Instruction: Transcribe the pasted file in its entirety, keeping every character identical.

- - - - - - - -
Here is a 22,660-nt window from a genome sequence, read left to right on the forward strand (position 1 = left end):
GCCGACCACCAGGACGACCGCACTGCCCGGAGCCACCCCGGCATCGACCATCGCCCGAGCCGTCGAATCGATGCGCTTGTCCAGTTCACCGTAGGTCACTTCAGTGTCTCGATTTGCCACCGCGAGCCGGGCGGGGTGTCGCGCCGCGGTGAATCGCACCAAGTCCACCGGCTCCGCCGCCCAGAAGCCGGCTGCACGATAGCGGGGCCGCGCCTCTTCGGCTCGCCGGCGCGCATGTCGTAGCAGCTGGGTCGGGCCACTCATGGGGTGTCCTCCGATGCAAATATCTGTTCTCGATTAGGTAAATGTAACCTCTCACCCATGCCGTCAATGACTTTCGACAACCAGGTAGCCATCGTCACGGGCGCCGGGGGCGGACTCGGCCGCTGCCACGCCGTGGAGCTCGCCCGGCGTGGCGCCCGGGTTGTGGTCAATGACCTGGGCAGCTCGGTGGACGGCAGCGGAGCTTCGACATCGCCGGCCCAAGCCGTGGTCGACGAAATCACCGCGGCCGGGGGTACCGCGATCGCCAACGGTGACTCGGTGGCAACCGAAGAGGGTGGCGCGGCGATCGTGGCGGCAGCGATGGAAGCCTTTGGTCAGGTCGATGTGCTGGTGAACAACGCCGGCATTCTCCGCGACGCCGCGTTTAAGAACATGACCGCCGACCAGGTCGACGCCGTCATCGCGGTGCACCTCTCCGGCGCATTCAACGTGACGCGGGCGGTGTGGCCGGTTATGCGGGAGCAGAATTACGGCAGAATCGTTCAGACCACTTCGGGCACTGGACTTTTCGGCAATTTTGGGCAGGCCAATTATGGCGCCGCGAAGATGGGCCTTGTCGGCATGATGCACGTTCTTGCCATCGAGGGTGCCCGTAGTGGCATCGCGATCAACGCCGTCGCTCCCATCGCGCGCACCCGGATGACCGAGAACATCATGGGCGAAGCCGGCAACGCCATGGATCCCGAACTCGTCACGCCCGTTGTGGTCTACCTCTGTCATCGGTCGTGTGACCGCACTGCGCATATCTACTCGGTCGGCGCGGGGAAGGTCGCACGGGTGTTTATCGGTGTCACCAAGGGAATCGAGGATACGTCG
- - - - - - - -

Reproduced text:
Here is a 22,660-nt window from a genome sequence, read left to right on the forward strand (position 1 = left end):
GCCGACCACCAGGACGACCGCACTGCCCGGAGCCACCCCGGCATCGACCATCGCCCGAGCCGTCGAATCGATGCGCTTGTCCAGTTCACCGTAGGTCACTTCAGTGTCTCGATTTGCCACCGCGAGCCGGGCGGGGTGTCGCGCCGCGGTGAATCGCACCAAGTCCACCGGCTCCGCCGCCCAGAAGCCGGCTGCACGATAGCGGGGCCGCGCCTCTTCGGCTCGCCGGCGCGCATGTCGTAGCAGCTGGGTCGGGCCACTCATGGGGTGTCCTCCGATGCAAATATCTGTTCTCGATTAGGTAAATGTAACCTCTCACCCATGCCGTCAATGACTTTCGACAACCAGGTAGCCATCGTCACGGGCGCCGGGGGCGGACTCGGCCGCTGCCACGCCGTGGAGCTCGCCCGGCGTGGCGCCCGGGTTGTGGTCAATGACCTGGGCAGCTCGGTGGACGGCAGCGGAGCTTCGACATCGCCGGCCCAAGCCGTGGTCGACGAAATCACCGCGGCCGGGGGTACCGCGATCGCCAACGGTGACTCGGTGGCAACCGAAGAGGGTGGCGCGGCGATCGTGGCGGCAGCGATGGAAGCCTTTGGTCAGGTCGATGTGCTGGTGAACAACGCCGGCATTCTCCGCGACGCCGCGTTTAAGAACATGACCGCCGACCAGGTCGACGCCGTCATCGCGGTGCACCTCTCCGGCGCATTCAACGTGACGCGGGCGGTGTGGCCGGTTATGCGGGAGCAGAATTACGGCAGAATCGTTCAGACCACTTCGGGCACTGGACTTTTCGGCAATTTTGGGCAGGCCAATTATGGCGCCGCGAAGATGGGCCTTGTCGGCATGATGCACGTTCTTGCCATCGAGGGTGCCCGTAGTGGCATCGCGATCAACGCCGTCGCTCCCATCGCGCGCACCCGGATGACCGAGAACATCATGGGCGAAGCCGGCAACGCCATGGATCCCGAACTCGTCACGCCCGTTGTGGTCTACCTCTGTCATCGGTCGTGTGACCGCACTGCGCATATCTACTCGGTCGGCGCGGGGAAGGTCGCACGGGTGTTTATCGGTGTCACCAAGGGAATCGAGGATACGTCG